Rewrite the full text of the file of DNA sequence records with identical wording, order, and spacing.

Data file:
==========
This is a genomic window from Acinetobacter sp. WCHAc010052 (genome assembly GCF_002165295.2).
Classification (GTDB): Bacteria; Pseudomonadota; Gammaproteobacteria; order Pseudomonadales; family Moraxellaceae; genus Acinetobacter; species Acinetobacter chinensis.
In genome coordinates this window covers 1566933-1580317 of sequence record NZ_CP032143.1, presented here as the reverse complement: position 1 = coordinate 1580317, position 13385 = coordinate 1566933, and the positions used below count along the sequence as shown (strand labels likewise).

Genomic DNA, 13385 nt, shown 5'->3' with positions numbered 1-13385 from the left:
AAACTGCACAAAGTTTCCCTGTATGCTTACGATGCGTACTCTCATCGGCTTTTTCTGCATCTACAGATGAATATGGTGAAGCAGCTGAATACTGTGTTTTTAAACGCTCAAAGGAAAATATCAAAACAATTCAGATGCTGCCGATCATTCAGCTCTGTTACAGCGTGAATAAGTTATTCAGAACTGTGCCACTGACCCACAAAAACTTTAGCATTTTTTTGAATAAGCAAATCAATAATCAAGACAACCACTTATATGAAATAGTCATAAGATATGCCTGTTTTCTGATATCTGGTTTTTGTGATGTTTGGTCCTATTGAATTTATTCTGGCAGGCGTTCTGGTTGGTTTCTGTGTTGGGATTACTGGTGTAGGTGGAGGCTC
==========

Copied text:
This is a genomic window from Acinetobacter sp. WCHAc010052 (genome assembly GCF_002165295.2).
Classification (GTDB): Bacteria; Pseudomonadota; Gammaproteobacteria; order Pseudomonadales; family Moraxellaceae; genus Acinetobacter; species Acinetobacter chinensis.
In genome coordinates this window covers 1566933-1580317 of sequence record NZ_CP032143.1, presented here as the reverse complement: position 1 = coordinate 1580317, position 13385 = coordinate 1566933, and the positions used below count along the sequence as shown (strand labels likewise).

Genomic DNA, 13385 nt, shown 5'->3' with positions numbered 1-13385 from the left:
AAACTGCACAAAGTTTCCCTGTATGCTTACGATGCGTACTCTCATCGGCTTTTTCTGCATCTACAGATGAATATGGTGAAGCAGCTGAATACTGTGTTTTTAAACGCTCAAAGGAAAATATCAAAACAATTCAGATGCTGCCGATCATTCAGCTCTGTTACAGCGTGAATAAGTTATTCAGAACTGTGCCACTGACCCACAAAAACTTTAGCATTTTTTTGAATAAGCAAATCAATAATCAAGACAACCACTTATATGAAATAGTCATAAGATATGCCTGTTTTCTGATATCTGGTTTTTGTGATGTTTGGTCCTATTGAATTTATTCTGGCAGGCGTTCTGGTTGGTTTCTGTGTTGGGATTACTGGTGTAGGTGGAGGCTC